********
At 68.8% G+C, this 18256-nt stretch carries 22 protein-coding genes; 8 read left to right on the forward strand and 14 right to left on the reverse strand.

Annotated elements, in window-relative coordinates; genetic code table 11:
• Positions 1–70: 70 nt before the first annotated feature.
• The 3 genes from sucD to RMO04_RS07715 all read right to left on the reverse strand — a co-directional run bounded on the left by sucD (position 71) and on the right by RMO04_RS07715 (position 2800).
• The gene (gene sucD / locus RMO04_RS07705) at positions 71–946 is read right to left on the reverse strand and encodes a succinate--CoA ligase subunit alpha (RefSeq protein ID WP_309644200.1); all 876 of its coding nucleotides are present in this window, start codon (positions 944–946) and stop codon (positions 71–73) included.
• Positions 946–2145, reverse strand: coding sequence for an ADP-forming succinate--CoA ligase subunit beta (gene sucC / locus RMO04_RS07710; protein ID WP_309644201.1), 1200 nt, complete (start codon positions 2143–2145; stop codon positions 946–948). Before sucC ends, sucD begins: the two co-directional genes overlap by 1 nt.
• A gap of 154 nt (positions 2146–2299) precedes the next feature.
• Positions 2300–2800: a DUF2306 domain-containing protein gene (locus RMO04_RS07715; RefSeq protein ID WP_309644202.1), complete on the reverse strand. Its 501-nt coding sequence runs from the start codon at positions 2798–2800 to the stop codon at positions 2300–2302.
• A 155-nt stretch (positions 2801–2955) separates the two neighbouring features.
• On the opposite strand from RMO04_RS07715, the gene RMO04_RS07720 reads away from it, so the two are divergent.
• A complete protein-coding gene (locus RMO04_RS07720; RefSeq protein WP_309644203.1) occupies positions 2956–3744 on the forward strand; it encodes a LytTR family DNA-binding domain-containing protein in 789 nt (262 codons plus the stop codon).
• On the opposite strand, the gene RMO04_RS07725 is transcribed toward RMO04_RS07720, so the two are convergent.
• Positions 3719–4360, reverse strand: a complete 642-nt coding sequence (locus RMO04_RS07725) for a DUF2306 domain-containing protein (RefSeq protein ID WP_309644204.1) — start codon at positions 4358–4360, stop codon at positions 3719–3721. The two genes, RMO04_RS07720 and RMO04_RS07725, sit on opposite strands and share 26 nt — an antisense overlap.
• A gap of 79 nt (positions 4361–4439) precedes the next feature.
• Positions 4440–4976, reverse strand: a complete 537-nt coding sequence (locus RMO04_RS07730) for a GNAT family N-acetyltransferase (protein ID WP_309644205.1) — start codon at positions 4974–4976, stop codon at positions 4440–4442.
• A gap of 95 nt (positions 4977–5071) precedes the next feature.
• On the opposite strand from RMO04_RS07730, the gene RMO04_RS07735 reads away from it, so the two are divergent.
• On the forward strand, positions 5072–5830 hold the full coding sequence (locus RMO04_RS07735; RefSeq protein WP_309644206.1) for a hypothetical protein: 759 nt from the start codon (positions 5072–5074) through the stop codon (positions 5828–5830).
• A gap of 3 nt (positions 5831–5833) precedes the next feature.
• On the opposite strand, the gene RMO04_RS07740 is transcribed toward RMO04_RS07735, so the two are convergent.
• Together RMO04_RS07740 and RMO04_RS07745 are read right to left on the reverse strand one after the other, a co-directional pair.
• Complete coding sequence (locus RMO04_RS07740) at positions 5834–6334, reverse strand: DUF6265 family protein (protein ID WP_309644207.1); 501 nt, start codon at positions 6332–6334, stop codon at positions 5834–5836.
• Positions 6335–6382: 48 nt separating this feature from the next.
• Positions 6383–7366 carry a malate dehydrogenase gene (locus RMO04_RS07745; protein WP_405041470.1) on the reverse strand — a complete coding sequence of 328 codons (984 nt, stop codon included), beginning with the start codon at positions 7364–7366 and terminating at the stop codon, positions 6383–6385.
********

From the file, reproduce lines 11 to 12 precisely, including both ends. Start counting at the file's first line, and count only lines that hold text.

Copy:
• A complete protein-coding gene (locus RMO04_RS07720; RefSeq protein WP_309644203.1) occupies positions 2956–3744 on the forward strand; it encodes a LytTR family DNA-binding domain-containing protein in 789 nt (262 codons plus the stop codon).
• On the opposite strand, the gene RMO04_RS07725 is transcribed toward RMO04_RS07720, so the two are convergent.